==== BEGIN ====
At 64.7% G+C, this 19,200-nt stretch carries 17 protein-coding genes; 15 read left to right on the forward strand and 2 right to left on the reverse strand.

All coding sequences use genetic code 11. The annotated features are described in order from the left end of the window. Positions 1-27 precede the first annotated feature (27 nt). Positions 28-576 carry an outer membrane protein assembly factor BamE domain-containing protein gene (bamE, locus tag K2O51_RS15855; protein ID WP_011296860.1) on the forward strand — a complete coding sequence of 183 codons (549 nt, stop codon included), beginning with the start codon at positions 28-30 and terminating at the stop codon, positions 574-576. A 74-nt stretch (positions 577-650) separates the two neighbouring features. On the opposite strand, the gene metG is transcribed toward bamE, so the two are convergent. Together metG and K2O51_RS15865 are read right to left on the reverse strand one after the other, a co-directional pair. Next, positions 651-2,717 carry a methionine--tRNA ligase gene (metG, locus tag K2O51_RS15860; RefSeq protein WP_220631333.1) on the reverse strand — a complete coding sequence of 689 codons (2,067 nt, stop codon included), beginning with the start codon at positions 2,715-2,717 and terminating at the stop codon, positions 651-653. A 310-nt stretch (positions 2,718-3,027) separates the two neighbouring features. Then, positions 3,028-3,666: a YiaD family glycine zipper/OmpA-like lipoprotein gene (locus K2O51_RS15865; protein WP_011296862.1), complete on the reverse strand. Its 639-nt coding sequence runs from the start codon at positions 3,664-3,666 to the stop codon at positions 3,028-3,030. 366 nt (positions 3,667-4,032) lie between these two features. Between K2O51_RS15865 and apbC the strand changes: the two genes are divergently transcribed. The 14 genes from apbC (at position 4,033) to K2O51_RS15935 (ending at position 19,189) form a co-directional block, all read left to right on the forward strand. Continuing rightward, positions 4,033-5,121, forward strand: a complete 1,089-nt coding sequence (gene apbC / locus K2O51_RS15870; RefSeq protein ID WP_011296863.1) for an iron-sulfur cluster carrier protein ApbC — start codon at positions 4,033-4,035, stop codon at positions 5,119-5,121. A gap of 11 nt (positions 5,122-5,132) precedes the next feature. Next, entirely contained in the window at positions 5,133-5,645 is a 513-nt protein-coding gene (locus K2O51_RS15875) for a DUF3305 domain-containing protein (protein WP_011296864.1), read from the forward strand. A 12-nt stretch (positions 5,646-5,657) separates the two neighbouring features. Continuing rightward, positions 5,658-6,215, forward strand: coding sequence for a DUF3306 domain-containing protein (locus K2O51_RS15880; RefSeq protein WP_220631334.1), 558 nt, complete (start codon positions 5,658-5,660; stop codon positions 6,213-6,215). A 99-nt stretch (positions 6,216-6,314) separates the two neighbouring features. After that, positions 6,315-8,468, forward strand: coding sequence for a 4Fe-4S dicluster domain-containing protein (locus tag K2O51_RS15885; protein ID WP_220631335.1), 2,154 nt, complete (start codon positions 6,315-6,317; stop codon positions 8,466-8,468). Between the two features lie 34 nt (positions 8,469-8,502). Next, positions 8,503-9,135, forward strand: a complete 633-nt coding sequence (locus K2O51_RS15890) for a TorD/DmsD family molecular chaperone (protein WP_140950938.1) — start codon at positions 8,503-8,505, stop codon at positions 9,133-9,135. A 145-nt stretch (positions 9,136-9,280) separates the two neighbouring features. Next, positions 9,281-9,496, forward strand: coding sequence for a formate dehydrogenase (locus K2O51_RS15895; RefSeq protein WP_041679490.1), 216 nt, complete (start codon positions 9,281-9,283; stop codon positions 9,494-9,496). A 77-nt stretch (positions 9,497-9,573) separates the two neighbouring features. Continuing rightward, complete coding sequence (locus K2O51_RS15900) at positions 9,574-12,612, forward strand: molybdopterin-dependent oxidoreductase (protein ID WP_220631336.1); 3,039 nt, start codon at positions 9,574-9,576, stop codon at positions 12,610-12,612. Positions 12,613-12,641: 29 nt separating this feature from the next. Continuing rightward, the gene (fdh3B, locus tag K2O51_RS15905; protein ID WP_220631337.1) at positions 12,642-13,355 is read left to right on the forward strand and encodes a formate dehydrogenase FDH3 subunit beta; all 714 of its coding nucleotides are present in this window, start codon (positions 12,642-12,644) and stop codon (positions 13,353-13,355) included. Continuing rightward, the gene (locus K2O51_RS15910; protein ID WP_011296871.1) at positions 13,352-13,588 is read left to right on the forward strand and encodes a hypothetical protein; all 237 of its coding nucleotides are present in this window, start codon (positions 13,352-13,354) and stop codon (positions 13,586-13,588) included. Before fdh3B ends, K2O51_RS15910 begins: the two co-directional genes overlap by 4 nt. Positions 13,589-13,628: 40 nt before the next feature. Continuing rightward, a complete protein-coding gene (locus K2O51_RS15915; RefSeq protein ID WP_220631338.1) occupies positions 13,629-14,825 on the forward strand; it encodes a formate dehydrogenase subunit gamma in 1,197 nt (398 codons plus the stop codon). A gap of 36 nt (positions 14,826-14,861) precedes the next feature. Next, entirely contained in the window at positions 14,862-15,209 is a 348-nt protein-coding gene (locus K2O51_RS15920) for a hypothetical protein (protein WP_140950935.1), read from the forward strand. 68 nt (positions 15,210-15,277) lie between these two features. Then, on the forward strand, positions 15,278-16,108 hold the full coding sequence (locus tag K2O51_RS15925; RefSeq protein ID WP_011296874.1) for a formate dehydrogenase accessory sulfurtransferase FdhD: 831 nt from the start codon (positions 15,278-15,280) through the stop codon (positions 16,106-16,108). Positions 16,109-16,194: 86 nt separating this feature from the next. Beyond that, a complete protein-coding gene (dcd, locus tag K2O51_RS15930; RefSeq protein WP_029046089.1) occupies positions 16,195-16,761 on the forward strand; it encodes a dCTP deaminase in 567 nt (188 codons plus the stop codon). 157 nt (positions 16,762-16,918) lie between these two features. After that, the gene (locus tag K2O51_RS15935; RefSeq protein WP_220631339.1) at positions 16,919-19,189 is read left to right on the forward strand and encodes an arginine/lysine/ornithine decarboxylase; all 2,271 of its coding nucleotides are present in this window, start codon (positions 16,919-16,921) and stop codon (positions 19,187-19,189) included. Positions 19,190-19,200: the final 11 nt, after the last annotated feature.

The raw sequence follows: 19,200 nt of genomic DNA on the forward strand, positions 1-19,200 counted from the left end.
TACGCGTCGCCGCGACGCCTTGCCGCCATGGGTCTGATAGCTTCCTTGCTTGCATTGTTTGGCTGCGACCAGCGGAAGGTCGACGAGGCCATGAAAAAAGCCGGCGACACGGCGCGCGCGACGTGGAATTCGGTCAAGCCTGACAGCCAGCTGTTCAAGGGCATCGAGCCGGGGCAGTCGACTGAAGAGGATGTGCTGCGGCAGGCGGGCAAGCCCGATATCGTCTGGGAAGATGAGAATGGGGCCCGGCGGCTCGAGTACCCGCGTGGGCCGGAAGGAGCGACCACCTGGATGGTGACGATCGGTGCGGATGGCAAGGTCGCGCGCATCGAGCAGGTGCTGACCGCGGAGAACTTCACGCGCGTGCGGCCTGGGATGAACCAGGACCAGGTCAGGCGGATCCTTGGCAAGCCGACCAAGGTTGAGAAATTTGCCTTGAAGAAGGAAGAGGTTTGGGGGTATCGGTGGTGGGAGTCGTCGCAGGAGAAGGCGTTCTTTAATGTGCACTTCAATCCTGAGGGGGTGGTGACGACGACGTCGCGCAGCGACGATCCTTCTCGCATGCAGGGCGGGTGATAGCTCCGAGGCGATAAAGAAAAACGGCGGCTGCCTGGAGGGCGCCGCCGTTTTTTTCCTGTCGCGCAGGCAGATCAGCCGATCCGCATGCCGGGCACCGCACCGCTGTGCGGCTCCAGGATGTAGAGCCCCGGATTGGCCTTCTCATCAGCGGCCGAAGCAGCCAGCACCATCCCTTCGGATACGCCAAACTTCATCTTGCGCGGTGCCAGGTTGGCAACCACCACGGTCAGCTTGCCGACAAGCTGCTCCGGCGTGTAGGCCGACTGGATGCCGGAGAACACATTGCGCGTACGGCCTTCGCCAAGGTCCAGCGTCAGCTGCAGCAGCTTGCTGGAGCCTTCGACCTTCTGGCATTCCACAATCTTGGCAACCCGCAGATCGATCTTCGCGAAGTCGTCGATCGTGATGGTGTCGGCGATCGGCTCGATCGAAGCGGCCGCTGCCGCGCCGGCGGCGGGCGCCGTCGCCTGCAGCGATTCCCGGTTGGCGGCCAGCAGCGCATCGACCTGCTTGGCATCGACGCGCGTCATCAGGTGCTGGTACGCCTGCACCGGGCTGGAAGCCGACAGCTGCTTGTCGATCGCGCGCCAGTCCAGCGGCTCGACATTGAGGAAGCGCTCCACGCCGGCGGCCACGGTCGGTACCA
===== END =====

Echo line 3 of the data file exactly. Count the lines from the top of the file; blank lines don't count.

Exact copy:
The raw sequence follows: 19,200 nt of genomic DNA on the forward strand, positions 1-19,200 counted from the left end.